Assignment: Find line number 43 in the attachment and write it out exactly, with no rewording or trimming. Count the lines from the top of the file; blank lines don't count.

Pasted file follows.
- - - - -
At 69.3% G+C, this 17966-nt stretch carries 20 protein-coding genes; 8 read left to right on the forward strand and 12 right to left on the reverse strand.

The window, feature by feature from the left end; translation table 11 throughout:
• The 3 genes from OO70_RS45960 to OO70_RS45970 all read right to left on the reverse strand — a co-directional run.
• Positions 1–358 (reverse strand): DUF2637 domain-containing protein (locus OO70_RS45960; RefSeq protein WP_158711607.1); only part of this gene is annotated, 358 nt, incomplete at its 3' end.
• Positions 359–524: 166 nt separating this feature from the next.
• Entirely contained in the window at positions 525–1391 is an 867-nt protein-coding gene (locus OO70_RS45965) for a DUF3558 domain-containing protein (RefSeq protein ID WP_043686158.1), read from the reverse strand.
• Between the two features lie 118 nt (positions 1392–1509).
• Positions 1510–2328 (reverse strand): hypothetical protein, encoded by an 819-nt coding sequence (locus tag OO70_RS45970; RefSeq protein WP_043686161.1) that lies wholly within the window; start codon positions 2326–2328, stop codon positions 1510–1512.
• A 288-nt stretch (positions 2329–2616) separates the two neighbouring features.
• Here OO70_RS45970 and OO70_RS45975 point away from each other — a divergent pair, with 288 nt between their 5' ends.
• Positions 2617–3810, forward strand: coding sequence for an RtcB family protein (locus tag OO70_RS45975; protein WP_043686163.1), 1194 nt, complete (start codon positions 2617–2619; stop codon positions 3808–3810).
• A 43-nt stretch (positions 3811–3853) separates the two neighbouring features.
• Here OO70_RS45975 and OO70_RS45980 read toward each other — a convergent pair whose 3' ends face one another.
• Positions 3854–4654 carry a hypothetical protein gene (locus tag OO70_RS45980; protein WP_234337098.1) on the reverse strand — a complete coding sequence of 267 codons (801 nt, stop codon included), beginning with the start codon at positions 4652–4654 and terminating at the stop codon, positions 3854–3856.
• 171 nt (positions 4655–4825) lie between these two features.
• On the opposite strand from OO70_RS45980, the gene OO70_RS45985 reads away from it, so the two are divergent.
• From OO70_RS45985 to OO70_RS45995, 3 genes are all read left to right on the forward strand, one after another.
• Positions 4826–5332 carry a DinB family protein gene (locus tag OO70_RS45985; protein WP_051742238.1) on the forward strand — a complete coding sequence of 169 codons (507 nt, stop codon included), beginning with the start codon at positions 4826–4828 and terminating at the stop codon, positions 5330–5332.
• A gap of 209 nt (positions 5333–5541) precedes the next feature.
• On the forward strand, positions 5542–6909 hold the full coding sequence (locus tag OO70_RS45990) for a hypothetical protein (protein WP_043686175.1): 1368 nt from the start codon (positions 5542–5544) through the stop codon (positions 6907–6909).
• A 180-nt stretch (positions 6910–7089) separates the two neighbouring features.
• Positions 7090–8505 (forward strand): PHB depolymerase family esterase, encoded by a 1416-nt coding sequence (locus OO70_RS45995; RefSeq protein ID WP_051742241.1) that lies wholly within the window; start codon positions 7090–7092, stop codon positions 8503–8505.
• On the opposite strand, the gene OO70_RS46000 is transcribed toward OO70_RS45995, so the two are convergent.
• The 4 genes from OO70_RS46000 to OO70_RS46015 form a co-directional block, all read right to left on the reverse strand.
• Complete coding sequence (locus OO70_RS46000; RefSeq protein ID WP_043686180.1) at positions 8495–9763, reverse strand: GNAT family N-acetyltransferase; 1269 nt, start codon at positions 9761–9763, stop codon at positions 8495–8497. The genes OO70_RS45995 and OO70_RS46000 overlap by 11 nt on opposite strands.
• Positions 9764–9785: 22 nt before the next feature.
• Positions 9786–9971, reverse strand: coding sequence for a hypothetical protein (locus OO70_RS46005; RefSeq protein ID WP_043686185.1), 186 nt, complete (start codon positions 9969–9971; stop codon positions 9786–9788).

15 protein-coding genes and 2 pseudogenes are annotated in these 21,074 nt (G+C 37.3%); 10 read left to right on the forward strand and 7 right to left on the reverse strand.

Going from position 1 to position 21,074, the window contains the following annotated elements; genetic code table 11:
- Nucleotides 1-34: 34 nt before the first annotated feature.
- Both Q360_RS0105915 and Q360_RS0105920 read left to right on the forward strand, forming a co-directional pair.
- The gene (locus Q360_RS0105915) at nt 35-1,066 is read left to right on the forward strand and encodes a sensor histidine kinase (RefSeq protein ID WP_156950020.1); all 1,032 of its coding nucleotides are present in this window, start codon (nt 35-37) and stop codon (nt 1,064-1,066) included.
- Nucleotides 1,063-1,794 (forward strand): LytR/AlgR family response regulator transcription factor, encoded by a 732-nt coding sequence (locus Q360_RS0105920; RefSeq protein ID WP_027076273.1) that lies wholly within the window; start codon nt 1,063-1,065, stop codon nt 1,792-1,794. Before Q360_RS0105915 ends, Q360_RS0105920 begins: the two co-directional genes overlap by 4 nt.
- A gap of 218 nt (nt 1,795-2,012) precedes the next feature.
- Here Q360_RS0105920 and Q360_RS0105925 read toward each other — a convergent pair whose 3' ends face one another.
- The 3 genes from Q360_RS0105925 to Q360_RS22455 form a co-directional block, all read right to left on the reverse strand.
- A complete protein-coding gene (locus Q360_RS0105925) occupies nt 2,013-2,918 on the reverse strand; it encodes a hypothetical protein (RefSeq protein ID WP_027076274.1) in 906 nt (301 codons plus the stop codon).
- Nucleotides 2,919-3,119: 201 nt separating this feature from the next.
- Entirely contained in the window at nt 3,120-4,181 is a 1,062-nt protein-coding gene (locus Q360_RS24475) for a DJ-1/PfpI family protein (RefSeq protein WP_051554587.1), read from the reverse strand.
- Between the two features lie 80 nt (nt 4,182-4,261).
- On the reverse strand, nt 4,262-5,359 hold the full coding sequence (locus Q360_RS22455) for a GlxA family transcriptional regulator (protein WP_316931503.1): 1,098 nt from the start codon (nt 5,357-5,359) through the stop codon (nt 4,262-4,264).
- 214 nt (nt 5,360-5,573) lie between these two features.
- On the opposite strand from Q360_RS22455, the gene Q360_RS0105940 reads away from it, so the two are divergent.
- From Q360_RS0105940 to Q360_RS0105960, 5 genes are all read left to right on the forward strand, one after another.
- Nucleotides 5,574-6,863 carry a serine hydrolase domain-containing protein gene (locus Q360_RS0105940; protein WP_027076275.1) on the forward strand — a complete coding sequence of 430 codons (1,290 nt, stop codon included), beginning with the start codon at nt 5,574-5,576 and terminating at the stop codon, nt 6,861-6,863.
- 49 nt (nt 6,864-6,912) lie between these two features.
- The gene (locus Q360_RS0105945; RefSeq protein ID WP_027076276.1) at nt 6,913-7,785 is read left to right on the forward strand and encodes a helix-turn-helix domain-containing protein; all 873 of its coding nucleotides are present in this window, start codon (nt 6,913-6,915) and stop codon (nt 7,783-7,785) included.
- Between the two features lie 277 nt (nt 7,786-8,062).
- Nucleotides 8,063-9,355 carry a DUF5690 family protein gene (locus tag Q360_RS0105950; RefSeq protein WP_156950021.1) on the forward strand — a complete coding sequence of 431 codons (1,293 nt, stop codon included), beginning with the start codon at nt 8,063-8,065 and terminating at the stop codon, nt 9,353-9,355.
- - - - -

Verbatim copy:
- On the opposite strand from Q360_RS22455, the gene Q360_RS0105940 reads away from it, so the two are divergent.